Pakistan sees attempt to make country default like Sri Lanka

Pakistan sees attempt to make country default like Sri Lanka

Pakistan Finance Minister Ishaq Dar claimed that geopolitics was behind a stalled loan programme as global institutions wanted Pakistan to default like Sri Lanka and then enter negotiations.

Testifying before the Senate’s standing committee on finance, Ishaq Dar stressed that the country would meet its obligations with or without the IMF’s bailout package.

He said no reason had been given by the IMF for the “unnecessary delay” behind the ninth review, which has been pending since November. “IMF or no IMF, Pakistan will not default,” he added.

At the same time, he told journalists after the meeting that “everything is in order” and there was no need to worry as “everything is arranged”.

In fact, he said, the IMF’s ninth review would be completed this month as negotiations were ongoing and not over yet.

Recalling the concerns raised by the credit ratings agency Fitch in late April that how Pakistan could arrange $3.7bn repayments, Mr Dar said: “We did and it’s one-and-a-half months since then.”

In Senate, responding to a query from the panel’s chairman Senator Saleem Mandviwalla, Mr Dar said the IMF’s demand for $6bn guarantee on external resour­ces was unjustified and said the Fund’s delaying plan apparently suggested a political agenda.

He explained that although demands for arranging guarantees for $3bn from friendly bilateral partners — Saudi Arabia and the United Arab Emirates — had been met as committed earlier and the remaining $3bn had been assured by the World Bank and the Asian Development Bank.

The minister said China realised the politics behind the unnecessary delay and its commercial banks agreed to roll over loans to Pakistan.

He argued that the financing gap for the country was projected at $6 billion when the staff-level talks were concluded in February based on a $7bn current account deficit estimated by the IMF.

Now when the deficit had been projected to be $4bn by the end of June, the financing gap also should have been brought down accordingly to $3bn, but the IMF remained stuck to the $6bn financing requirement.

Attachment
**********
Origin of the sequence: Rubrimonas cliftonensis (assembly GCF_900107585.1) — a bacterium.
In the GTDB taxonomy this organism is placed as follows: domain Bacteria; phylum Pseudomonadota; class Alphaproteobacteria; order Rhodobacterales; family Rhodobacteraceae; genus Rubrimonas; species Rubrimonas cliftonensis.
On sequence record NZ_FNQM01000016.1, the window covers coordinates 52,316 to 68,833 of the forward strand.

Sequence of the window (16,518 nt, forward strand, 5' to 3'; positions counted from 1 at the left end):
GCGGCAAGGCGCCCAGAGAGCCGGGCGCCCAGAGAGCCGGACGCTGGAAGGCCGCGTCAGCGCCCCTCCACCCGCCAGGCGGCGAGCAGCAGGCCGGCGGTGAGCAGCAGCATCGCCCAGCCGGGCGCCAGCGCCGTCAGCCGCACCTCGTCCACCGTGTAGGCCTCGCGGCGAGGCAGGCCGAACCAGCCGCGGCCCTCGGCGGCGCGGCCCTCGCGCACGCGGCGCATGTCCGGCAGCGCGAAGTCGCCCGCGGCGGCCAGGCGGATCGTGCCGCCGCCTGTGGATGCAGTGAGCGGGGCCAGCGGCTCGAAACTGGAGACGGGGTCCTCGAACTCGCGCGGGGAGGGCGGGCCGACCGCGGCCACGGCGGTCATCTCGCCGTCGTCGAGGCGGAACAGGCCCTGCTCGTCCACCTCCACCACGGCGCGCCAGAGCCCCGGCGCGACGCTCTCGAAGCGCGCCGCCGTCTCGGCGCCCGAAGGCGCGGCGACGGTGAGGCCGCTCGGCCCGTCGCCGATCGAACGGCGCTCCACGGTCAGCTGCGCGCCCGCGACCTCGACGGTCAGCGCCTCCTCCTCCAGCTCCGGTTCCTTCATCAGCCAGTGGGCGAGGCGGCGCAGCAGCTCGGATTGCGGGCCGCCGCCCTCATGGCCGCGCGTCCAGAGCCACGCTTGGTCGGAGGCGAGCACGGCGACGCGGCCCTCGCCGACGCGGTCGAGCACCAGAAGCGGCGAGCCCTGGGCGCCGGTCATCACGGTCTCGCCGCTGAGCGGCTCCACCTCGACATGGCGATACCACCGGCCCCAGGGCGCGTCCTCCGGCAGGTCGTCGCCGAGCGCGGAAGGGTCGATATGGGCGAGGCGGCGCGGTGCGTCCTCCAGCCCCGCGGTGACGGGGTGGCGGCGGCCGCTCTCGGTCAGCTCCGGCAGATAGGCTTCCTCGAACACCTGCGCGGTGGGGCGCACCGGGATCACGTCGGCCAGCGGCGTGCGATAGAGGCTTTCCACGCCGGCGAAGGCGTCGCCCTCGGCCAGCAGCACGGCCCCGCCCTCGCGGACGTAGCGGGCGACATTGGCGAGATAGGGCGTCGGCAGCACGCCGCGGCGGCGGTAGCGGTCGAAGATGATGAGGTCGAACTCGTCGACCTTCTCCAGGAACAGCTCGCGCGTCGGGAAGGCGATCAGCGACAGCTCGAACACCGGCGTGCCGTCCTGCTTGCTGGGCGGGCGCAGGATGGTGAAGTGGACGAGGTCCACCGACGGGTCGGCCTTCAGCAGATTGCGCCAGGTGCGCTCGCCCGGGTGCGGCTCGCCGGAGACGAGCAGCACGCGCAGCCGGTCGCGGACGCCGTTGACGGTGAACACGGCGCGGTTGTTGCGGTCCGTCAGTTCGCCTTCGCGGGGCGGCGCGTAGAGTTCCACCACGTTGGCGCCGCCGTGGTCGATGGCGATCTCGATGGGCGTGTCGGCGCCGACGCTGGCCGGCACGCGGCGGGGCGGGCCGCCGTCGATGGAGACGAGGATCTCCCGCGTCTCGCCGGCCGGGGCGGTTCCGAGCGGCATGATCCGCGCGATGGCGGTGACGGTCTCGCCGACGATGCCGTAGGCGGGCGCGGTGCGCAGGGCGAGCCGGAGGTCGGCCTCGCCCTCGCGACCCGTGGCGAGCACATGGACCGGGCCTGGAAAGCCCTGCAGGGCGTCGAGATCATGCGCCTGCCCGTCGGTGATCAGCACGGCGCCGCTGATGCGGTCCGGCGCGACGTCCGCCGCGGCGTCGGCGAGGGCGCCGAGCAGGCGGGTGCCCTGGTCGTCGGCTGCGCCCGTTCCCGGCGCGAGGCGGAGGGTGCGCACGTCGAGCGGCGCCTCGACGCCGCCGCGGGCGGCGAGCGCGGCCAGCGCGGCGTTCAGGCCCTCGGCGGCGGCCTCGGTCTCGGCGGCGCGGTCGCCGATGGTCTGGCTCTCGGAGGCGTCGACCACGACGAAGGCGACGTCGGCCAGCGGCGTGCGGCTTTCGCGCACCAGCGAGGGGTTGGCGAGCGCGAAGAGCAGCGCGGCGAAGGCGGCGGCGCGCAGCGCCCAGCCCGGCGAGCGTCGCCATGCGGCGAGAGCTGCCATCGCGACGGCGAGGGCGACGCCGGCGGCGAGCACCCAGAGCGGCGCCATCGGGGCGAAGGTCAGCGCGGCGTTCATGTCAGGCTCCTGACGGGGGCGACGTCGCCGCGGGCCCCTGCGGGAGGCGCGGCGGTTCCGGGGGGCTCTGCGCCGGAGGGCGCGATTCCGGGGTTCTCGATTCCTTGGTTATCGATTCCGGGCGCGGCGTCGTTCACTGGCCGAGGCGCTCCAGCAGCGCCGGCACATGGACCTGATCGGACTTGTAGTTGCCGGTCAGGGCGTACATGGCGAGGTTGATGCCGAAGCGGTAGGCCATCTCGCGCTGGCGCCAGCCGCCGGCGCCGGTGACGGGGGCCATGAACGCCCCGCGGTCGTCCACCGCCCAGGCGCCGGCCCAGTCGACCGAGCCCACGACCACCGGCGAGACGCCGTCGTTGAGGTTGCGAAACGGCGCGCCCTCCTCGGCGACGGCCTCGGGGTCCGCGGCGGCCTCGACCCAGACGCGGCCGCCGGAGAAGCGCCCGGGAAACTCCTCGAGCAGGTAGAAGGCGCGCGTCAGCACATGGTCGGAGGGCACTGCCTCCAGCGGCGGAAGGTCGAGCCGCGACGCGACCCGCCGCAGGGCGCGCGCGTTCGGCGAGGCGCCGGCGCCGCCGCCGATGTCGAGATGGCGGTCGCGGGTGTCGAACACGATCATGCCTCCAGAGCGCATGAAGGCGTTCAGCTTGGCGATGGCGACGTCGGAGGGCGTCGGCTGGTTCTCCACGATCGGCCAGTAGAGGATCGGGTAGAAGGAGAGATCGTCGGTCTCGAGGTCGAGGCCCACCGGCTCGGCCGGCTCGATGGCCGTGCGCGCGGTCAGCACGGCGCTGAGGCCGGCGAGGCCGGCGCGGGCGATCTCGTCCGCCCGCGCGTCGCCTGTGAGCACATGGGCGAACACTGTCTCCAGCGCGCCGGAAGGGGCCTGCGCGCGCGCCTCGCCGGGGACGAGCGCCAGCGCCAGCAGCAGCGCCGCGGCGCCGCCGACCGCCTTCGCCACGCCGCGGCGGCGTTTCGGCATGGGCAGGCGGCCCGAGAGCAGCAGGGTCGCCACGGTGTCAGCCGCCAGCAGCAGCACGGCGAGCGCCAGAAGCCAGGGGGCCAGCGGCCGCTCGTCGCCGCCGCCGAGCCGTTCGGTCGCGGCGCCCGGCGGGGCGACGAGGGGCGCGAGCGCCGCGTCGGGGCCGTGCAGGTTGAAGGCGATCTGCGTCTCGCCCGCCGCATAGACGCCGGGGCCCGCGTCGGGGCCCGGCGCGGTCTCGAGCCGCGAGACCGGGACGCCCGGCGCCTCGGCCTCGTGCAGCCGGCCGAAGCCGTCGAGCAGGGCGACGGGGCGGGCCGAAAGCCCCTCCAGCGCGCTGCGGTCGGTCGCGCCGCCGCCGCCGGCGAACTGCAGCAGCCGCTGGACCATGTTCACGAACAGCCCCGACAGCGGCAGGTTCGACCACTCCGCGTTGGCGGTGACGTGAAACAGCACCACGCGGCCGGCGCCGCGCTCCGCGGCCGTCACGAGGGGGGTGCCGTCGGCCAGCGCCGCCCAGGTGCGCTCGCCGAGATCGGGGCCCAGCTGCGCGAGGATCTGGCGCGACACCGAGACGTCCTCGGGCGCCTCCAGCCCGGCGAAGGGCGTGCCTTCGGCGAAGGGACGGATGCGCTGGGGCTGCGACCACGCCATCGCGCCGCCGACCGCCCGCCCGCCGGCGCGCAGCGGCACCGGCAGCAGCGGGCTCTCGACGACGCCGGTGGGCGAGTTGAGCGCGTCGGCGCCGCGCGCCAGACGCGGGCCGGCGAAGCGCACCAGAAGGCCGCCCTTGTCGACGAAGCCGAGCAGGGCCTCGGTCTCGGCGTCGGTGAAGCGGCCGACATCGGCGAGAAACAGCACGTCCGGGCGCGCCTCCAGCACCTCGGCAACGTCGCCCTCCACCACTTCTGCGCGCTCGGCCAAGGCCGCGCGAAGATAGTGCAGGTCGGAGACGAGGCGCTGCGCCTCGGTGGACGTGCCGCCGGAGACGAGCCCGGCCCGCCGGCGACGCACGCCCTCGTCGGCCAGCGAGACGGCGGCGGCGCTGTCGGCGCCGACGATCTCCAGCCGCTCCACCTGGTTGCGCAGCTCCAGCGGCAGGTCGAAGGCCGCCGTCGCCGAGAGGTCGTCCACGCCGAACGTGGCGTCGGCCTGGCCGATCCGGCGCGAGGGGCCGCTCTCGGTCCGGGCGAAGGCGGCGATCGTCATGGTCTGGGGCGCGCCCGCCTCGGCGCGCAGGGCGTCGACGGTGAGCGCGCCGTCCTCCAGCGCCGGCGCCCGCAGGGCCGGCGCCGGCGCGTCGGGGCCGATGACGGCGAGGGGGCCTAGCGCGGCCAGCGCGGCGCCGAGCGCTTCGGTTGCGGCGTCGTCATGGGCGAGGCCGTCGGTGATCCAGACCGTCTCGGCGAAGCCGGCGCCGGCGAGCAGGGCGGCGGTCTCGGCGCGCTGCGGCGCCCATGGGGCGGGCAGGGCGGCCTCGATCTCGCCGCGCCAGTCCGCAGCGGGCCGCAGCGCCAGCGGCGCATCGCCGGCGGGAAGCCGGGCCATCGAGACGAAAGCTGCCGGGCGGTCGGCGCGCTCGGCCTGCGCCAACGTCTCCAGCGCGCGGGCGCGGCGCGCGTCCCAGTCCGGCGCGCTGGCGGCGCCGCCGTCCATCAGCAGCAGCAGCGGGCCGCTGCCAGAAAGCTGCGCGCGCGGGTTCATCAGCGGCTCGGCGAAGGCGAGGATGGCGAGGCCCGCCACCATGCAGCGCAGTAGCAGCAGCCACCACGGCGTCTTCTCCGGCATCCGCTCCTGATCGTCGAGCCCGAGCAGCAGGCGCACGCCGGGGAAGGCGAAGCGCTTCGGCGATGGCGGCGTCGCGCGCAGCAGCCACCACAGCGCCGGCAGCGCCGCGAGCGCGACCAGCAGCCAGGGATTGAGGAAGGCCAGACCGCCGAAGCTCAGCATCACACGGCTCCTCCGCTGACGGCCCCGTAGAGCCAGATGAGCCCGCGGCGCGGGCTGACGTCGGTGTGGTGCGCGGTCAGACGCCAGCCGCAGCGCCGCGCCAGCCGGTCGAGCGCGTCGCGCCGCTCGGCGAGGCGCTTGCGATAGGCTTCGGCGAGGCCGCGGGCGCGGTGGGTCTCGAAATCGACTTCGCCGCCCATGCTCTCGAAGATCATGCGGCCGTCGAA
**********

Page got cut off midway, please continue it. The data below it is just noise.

He said the assurance of $3bn was given by the Saudi Arabia and UAE to the Fund besides $400 million World Bank RISE project and $250m by the Asian Infrastructure Investment Bank.

He told the committee that he was not ready to consult the budget with the IMF unless it completed the ninth review and started a discussion on the 10th, but the prime minister intervened a few days before the budget and provided the budget to the IMF.

The finance minister said the government restricted imports to meet external obligations as the country’s foreign exchange reserves were fast depleting and the top priority was to ensure all external payments on time.

He said no payments, including international bonds, were delayed and no foreign payment would be deferred in the months ahead. He said the government was considering lifting restrictions on imports and soon there would be good news, most probably by the end of this month.

He said wheat, fertiliser and hard currency were being smuggled to Afghanistan and this had to be stopped.

Responding to a question, Mr Dar said IMF’s reservations on the current budget might be valid, but the IT, agriculture and Small and Medium Enterprise (SME) sectors were the “drivers of growth” and exemptions given to these sectors were inevitable to ensure the country’s economic growth, which currently stands at 0.29pc. “How can we achieve growth without facilitating certain areas of the economy?” he wondered.

On a suggestion from the committee for giving tax exemption for freelancers to retain their revenue, Mr Dar said freelancers had been allowed to retain 35pc of their revenue and those earning $2,000 were exempted from sales tax and they could also procure duty-free hardware.

He said a return of $2.5bn was expected from the IT industry this year, which would increase to $4.5bn next year. He said exemptions had been given by keeping in view the potential growth of the IT industry.

Senator Irfan Siddiqui apprised the committee about the employees of Radio Pakistan who have not been paid pension and proposed a 5pc radio fee in the annual vehicle registration fee to curb the financial crunch of Radio Pakistan.

He also suggested that a PTV fee, which was being charged to consumers in electricity bills, should be raised from Rs35 to Rs50 and the additional amount should be given to Radio employees.

The Senate committee acknowledged the proposal and referred it to the finance ministry for consideration. However, Senator Saadia Abbasi opposed the proposal.

Meanwhile, Mr Dar on Thursday announced payment of salaries to the government employees for the current month on June 23, enabling them to meet the needs of their families ahead of Eidul Azha. (Paktribune)

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